The Annual Baltic Conference on Defence (ABCD) 2022 focused on lessons from the war in Ukraine for the Baltic Sea Region. The conference discussed the many consequences President Putin’s full-scale attack on Ukraine has had and identified some key lessons, implications and principles that should lead our words and deeds in the times ahead.
The conference featured a long list of speakers, including Oleksii Reznikov, Minister of Defence of Ukraine, Thomas Hitschler, Parliamentary State Secretary of the Federal Ministry of Defence of Germany, Angus Lapsley CMG, NATO Assistant Secretary General for Defence Policy and Planning, Alice Guitton, Director General for International Relations and Strategy of the Ministry for the Armed Forces of France, Rachel Ellehuus, Secretary of Defense Representative in Europe and Defense Advisor for the U.S. Mission to NATO, Lieutenant General Michael Claesson, Chief Joint Operations of the Swedish Armed Forces, Major General Stanisław Czosnek, Land Component Commander of the Polish Armed Forces, and Brigadier General Hennadii Shapovalov, Head of General Directorate of Military Cooperation of the Armed Forces of Ukraine.
The takeaways from the panels that follow are not intended to be an exhaustive record of the event, and the views recorded here were not necessarily shared by all participants.
Lessons for the Baltic Sea Region from the War in Ukraine
Russia has brought peace and stability in Europe to an end with its brutal war against Ukraine, and continues to be a threat to Euro-Atlantic security. The result of this war will determine the future of European and global security architecture, which is why we must do everything in our power to support Ukraine as long as needed and ensure its victory. While a military conflict between Russia and NATO would be different, observations from Ukraine provide valuable insights that must guide our further actions. Western unity is the key component of confronting Russia and safeguarding the security of the Euro-Atlantic area. NATO needs to take bold steps towards improved posture, plans, command structure, capabilities and nuclear deterrence. The importance of significant and sustained defence investments, stronger regional ties, interoperability, a whole-of-government approach to defence, effective mobilisation systems, stocks, and close cooperation with the defence industry and private sector must not be underestimated. Aggression is best prevented by being prepared.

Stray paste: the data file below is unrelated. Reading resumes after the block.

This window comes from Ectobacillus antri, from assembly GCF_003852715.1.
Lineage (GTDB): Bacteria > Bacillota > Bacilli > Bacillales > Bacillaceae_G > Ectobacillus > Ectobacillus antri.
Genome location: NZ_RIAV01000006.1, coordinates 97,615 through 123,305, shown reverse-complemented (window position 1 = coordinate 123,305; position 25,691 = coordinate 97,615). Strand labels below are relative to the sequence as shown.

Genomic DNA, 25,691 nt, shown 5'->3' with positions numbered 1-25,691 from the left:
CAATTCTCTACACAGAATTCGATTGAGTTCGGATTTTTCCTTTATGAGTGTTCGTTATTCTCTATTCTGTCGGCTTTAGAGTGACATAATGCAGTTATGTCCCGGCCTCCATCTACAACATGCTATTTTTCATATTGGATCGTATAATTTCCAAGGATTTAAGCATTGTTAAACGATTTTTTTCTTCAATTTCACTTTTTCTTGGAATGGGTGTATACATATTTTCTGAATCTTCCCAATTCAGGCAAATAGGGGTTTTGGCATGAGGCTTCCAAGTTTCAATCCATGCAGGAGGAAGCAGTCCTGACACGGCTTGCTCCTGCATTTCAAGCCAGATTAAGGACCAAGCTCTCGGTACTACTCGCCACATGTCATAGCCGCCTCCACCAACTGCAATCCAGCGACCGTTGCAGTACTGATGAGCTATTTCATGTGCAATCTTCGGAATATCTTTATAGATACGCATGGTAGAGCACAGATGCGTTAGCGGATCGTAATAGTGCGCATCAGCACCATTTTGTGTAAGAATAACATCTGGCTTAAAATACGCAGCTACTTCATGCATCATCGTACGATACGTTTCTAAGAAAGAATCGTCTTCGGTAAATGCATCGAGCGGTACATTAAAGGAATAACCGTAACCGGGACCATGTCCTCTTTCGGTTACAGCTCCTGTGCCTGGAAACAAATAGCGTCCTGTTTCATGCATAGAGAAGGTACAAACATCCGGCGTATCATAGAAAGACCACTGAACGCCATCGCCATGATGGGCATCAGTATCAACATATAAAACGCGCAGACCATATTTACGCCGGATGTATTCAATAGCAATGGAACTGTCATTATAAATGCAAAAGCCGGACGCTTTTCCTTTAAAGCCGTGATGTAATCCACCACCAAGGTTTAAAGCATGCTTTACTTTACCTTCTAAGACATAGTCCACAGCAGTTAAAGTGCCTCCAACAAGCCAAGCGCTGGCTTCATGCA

Security and Defence Policy Implications
Russian aggression against Ukraine is threatening the rules-based international order and must be countered not only for the sake of Ukraine but also to safeguard the rest of the world against any attempts to achieve imperialistic goals by the use of force. We are living in turbulent times, heading towards an altered security architecture. While it remains to be seen whether Russia will emerge from the war as a stronger or weaker power, there is little reason to believe it will become less of a threat to our security. The challenges ahead will include an intensified nuclear rhetoric, deeper ties between Russia and China, meaningfully engaging the Global South, increasing resilience, as well as retaining Western unity and strategic endurance. The crisis has rebooted Western resolve and defence development, but there is a lot of work ahead in turning plans and decisions into realities on the ground, and current shortcomings into strengths. While Finland and Sweden joining NATO will bring many advantages, the role of US commitment and presence in Europe remains crucial. The West must relearn how to manage escalation and retake the initiative.
Military Lessons from Russia’s Invasion of Ukraine
Seven months on the battlefield in Ukraine have demonstrated that while mass size provides an advantage, a smart, precise, innovative and versatile military is able to effectively counter and strike back at a larger force. Well-established and well-integrated territorial defence can make a significant difference. Ukraine has benefitted from its ability to adapt swiftly on the go as well as dominating the information environment. Investments in infrastructure and capabilities are vital, but they do not defend on their own: trained and capable troops must go hand in hand with such developments. A resilient population and a whole-of-government approach to defence are further essential contributors to success.
While looking back has proved highly beneficial in terms of valuable lessons, what matters most is the steps ahead. NATO Allies have an ambitious to-do list on their table. Credible deterrence is built with unambiguous actions and unwavering united resolve. Russia is convinced by forward defence only when it knows that the necessary NATO forces will be here, exercises have taken place, and equipment is prepositioned. The key to success lies in being prepared.
The Annual Baltic Conference on Defence 2022 was organised by the International Centre for Defence and Security and the Ministry of Defence of Estonia, in cooperation with the Konrad Adenauer Foundation and the Norwegian technology company Kongsberg Defence & Aerospace. The conference was supported by MBDA, EuroSpike, Nammo, Nexter Group and BAE Systems.
The event was attended by more than 180 participants, including representatives from NATO, Allies and partners, as well as defence and security experts.
View the ABCD 2022 agenda, overview of the speakers and key messages at https://abcd.icds.ee/
ABCD 2022 in pictures at https://flic.kr/s/aHBqjA7PKA